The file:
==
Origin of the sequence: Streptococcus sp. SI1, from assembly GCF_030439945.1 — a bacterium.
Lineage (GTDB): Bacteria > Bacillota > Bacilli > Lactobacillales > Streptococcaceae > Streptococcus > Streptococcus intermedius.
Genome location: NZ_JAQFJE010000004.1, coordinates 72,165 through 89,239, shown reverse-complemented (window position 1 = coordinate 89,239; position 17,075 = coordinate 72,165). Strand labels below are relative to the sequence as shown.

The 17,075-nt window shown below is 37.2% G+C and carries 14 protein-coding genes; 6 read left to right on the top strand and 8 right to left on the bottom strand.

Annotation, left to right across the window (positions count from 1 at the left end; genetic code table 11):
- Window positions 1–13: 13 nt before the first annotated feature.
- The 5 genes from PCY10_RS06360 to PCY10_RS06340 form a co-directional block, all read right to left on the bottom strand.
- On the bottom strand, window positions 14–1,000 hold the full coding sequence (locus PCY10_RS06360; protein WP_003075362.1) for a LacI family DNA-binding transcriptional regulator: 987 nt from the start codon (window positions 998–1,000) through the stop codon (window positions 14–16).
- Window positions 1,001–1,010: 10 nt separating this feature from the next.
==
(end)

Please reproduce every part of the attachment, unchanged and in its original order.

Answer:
Origin of the sequence: Streptococcus sp. SI1, from assembly GCF_030439945.1 — a bacterium.
Lineage (GTDB): Bacteria > Bacillota > Bacilli > Lactobacillales > Streptococcaceae > Streptococcus > Streptococcus intermedius.
Genome location: NZ_JAQFJE010000004.1, coordinates 72,165 through 89,239, shown reverse-complemented (window position 1 = coordinate 89,239; position 17,075 = coordinate 72,165). Strand labels below are relative to the sequence as shown.

The 17,075-nt window shown below is 37.2% G+C and carries 14 protein-coding genes; 6 read left to right on the top strand and 8 right to left on the bottom strand.

Annotation, left to right across the window (positions count from 1 at the left end; genetic code table 11):
- Window positions 1–13: 13 nt before the first annotated feature.
- The 5 genes from PCY10_RS06360 to PCY10_RS06340 form a co-directional block, all read right to left on the bottom strand.
- On the bottom strand, window positions 14–1,000 hold the full coding sequence (locus PCY10_RS06360; protein WP_003075362.1) for a LacI family DNA-binding transcriptional regulator: 987 nt from the start codon (window positions 998–1,000) through the stop codon (window positions 14–16).
- Window positions 1,001–1,010: 10 nt separating this feature from the next.